Sara Foster finds the lost city of the Incas – one of the new seven wonders of the world – and the best ponchos and lemon pie on offer.

Cuzco is literally a city in the clouds. At 3,326 metres above sea level, altitude sickness shouldn’t be taken lightly and so, schedule allowing, it’s best to take it easy for the first few days of your stay while you adjust to the change. That said, as you fly in over the mountains to see a fairy-tale town nestled in the hills below you, it’s hard not to go adventuring straight away. Be prepared to take taxis (take the official yellow ones and you won’t need to barter) as you’re guaranteed at least one way will be a steep uphill climb, and altitude can leave you panting for breath much sooner than you’re used to.

The heart of Cuzco is the Plaza de Armas, where you can take refreshments and cake in one of the first-floor balcony cafes, while watching the local women carrying their babies in colourful ikat papooses. Trotomundos does great lemon pie and coffee. In the evening a special spot is El Meson de los Espaderos (main entrance around the corner of the plaza on Espaderos, opposite some decent jewellery shops). It has a free salad bar, delicious mains (20–30 nuevos soles) with some veggie options, and balcony seats overlooking the plaza. Another good option is the Inka Grill on Portal de Panes, which has pizzas, pasta and vegetarian dishes for 20–40 nuevos soles (or, if you prefer, the local delicacy of guinea pig with rosemary and chilli pepper for 55 nuevos soles).

If you don’t want to shuffle through souvenir shops or buy from the oh-so-persistent sellers, go to the Art Vivo del Cuzco al Mundo, selling fine Peruvian woollens, textiles, jewellery and leatherware (open 10.30–13.00, 15.30–21.00, Marquez Mantas side of the plaza). Bargains can also be found in Centro Artesenal Cuzco, south of the plaza on Avenida Sol. Alpaca wool items are a feature of Cuzco merchandise – and can be picked up much more cheaply at markets than in specialised shops, as long as they can convince you that you’re getting the genuine article!

To rest your head, try the Hostel Virrey right next to the plaza, or the Rumi Punku (www.rumipunku.com). If you’re prepared to go a little further for a good cause, Los Ninos has basic clean rooms (www.ninoshotel.com) and profits go to education and care of some of the poorest children in the town. From the narrow street all that’s in evidence of Los Ninos is just a double green door, but once inside rooms are set around an elegant traditional courtyard. Wherever you stay, check you have heating or warm blankets, as once the sun has gone down it can get very cold.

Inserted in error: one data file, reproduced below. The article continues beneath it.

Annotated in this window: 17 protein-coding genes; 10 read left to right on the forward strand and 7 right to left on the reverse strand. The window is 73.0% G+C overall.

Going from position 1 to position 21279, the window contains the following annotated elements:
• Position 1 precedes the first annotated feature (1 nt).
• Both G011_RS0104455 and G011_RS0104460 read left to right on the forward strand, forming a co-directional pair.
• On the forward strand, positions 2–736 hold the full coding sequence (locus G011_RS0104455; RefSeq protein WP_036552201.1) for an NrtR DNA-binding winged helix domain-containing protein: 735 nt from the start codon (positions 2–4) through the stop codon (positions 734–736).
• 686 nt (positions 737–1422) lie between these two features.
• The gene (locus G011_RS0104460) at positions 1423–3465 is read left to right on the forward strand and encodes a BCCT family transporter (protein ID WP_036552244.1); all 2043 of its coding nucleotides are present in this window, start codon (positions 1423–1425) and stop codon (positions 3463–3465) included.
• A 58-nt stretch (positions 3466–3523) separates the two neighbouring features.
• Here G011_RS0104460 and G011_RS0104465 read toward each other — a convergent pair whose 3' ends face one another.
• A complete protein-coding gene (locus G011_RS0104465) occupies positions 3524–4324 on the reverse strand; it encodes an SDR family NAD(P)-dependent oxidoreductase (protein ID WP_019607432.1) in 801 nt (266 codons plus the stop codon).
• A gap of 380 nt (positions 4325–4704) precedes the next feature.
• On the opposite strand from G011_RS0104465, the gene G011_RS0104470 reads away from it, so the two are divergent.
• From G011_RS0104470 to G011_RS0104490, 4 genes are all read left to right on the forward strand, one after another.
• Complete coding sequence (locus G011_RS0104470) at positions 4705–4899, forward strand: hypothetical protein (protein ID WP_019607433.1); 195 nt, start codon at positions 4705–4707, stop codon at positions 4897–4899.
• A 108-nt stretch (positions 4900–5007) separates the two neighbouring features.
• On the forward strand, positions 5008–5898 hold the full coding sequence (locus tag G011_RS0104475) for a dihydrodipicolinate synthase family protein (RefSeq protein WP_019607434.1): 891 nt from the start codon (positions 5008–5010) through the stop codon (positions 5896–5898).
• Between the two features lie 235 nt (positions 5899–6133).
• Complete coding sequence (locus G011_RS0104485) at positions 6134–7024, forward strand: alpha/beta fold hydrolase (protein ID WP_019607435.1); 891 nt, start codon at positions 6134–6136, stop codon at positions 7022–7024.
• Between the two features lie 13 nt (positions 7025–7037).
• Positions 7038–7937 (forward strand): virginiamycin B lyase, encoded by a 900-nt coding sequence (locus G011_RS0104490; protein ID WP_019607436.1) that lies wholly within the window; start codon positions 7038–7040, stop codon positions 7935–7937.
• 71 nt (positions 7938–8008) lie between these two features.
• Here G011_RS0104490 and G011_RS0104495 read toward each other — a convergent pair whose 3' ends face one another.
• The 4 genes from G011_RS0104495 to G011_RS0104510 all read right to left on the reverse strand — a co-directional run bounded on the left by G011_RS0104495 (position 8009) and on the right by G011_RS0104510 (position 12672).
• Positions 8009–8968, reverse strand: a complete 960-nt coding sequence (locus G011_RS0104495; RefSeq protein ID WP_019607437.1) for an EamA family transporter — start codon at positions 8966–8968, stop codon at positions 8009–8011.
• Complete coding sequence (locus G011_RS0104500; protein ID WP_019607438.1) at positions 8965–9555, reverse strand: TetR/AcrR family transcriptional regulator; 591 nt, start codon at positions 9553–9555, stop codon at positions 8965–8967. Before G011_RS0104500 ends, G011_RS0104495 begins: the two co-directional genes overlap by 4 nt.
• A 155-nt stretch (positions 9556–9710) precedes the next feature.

Cuzco is the staging post for visiting Machu Picchu, known as the lost city of the Incas and voted as one of the new seven wonders of the world. However many times you’ve seen the photos, the reality is still incredible. Many people trek some of the way to arrive at the famous Sun Gate to get their first glimpse of this amazing place at dawn – and if you plan to do just that, get on the web and get booked up as soon as possible, as places are limited. Bear in mind that the tracks are restricted in February, and may be more difficult to negotiate during the wet months of December to April. Check on forums for the best current tours, as prices and operators change frequently, and things like how far you travel each day and how much equipment you have to carry will really matter when you’re there. In fact, the key for anything to do with Machu Picchu is to book as soon as possible – treks, trains and buses can be heavily subscribed and may put severe limitations on the time you can spend exploring.

Aguas Calientes

If you don’t want to trek it’s possible to take the train from Cuzco to Aguas Calientes, and from there get a bus up to Machu Picchu. Train tickets can be booked in Cuzco, and you can hop on and off at smaller picturesque villages such as Ollantaytambo along the way and get a taste of country life. It’s better to stay overnight in Aguas Calientes if time allows, so you can get up to Machu Picchu early and beat the daytime crowds – the first buses set off in darkness and get you there as the sun comes up. There are plenty of hostels to choose from, though you’re a little stuck for quality choices. If you’re not in high season (June – Sept), wait until you arrive so you can ask to see rooms before you make a decision. In your downtime there’s plenty of shopping available, particularly for ponchos and ikats. Artes anias Condor Handicrafts has a beautiful array of jewellery in assorted designs (situated just under the Machu Picchu Inn on the main strip). Eateries also abound, and a good choice is the Inka Wasi pizzeria, with wood-themed Inca interior and live panpipe music (for those who aren’t panpiped out!). Free pisco sours are offered almost everywhere to lure you in, though their quality varies substantially. You can also visit nearby hot springs, ask locals for directions. Finally, take flash flood warnings seriously as Aguas Calientes is on such a steep narrow strip that if heavy rains occur it can be a real problem.

Top tips:

– If you get altitude sickness try drinking coca tea, the local remedy, made from the same leaves used for making cocaine. Just don’t try to take them out of the country or you could be in big trouble.

– At altitude your skin will burn much faster, so use sunscreen even if it doesn’t feel that warm.

– Roads in Peru are often poor quality and run through mountainous terrain, so fly when you can. Book direct online with the local airlines such as LAN and you’ll save money.

Sara Foster

About Sara Foster

Sara Foster is the bestselling author of two psychological suspense novels, Come Back to Me and Beneath the Shadows, and is always on the lookout for the next travel adventure.